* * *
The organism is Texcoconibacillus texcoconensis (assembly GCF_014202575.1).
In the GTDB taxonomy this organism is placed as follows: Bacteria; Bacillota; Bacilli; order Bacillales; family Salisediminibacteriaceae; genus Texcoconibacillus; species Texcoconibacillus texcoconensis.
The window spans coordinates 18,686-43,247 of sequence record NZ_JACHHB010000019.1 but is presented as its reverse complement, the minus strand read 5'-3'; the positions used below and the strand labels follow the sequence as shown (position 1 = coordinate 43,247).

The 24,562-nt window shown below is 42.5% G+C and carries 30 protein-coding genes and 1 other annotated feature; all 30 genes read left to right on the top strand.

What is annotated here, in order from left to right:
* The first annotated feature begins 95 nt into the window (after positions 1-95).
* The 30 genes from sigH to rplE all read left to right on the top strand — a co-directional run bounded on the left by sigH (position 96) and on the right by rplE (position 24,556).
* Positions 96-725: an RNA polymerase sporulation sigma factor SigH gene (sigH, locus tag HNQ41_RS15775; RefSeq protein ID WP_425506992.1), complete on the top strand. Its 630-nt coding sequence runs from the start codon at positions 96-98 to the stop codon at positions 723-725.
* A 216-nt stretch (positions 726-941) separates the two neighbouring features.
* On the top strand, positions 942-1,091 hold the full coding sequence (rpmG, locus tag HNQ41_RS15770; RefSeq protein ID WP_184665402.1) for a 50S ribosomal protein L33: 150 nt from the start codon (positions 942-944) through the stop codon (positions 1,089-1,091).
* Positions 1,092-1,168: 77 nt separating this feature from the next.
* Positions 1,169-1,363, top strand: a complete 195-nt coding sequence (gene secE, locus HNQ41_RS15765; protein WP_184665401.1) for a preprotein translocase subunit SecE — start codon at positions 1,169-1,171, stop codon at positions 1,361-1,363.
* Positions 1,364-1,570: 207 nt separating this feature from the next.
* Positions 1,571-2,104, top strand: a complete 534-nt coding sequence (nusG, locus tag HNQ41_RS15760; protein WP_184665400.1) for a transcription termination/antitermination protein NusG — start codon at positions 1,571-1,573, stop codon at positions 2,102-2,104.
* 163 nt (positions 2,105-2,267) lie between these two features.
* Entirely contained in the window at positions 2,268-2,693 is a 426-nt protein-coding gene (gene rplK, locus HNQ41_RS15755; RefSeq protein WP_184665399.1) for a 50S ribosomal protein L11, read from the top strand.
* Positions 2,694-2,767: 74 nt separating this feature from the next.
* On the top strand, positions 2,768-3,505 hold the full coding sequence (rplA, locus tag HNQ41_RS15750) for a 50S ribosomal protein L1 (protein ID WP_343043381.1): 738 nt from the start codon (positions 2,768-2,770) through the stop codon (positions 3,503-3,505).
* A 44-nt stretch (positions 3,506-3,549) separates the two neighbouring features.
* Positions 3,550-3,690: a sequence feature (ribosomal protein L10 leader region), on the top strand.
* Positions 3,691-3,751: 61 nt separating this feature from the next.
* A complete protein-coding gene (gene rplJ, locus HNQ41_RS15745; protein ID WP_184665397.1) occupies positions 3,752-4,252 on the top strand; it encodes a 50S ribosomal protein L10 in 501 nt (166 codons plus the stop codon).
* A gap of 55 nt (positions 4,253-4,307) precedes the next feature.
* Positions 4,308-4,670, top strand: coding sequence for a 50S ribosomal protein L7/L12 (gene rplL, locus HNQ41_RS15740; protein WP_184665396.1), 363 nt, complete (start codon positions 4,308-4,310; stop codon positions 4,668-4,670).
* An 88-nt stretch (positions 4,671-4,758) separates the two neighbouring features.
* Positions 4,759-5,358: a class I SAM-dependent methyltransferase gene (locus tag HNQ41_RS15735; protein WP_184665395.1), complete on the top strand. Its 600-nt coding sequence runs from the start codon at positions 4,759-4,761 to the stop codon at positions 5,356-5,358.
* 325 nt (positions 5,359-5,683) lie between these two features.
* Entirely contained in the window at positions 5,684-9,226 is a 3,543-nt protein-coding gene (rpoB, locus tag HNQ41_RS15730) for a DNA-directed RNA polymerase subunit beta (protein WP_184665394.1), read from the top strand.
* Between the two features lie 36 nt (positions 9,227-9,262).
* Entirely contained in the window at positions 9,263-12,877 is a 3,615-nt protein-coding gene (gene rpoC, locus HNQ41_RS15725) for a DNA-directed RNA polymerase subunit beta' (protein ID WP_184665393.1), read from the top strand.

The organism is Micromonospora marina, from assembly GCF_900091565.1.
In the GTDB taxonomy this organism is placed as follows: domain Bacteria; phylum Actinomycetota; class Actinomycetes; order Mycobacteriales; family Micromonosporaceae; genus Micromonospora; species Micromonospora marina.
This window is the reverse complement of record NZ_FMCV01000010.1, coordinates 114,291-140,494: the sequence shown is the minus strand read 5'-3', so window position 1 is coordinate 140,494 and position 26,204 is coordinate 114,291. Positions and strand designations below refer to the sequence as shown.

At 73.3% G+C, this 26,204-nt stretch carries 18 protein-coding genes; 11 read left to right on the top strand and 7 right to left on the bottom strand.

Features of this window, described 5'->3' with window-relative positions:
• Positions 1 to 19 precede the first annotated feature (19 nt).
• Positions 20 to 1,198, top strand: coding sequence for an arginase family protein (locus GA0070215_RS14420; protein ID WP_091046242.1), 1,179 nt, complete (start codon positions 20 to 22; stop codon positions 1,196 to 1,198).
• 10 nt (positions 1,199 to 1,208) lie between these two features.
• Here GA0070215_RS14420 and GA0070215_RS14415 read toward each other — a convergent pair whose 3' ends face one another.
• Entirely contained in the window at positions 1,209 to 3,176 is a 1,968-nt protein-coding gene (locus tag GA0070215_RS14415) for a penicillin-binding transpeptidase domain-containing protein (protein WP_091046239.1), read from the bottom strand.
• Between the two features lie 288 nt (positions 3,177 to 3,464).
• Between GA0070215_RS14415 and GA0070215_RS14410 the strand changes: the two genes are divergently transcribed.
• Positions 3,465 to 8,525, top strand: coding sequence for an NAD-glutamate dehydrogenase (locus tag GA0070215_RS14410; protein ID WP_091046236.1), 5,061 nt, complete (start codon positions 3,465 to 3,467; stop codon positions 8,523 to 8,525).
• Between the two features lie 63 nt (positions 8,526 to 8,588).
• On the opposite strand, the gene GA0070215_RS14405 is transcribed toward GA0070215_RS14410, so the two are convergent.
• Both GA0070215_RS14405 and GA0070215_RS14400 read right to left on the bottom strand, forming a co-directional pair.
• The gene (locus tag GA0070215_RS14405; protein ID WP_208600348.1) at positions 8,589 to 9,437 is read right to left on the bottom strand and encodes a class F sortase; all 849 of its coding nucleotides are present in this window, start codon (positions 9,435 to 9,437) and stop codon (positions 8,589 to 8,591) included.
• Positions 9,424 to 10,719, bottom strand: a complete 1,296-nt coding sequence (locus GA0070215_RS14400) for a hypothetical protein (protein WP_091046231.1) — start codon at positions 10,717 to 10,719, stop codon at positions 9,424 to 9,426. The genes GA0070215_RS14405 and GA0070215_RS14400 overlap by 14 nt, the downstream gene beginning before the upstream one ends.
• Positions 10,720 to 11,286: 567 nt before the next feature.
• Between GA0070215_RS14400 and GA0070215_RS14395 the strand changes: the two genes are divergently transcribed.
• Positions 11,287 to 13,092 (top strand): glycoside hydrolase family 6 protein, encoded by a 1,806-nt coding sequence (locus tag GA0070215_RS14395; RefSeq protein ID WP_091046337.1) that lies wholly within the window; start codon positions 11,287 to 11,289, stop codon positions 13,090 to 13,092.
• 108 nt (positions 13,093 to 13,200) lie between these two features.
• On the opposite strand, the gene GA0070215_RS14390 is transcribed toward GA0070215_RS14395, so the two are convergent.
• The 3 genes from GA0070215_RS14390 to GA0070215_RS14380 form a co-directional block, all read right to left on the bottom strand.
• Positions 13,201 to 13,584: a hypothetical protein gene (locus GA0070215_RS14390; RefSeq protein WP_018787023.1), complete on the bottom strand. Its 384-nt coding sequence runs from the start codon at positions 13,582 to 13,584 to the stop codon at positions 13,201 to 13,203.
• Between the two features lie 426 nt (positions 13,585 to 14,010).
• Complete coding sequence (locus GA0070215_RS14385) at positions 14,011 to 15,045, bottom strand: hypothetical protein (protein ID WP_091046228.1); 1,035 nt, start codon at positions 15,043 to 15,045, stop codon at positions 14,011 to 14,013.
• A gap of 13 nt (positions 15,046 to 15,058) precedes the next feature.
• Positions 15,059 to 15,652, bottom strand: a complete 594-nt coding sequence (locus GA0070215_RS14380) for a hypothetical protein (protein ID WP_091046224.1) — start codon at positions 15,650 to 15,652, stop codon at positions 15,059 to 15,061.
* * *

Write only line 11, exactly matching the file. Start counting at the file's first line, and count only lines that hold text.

* Positions 1,092-1,168: 77 nt separating this feature from the next.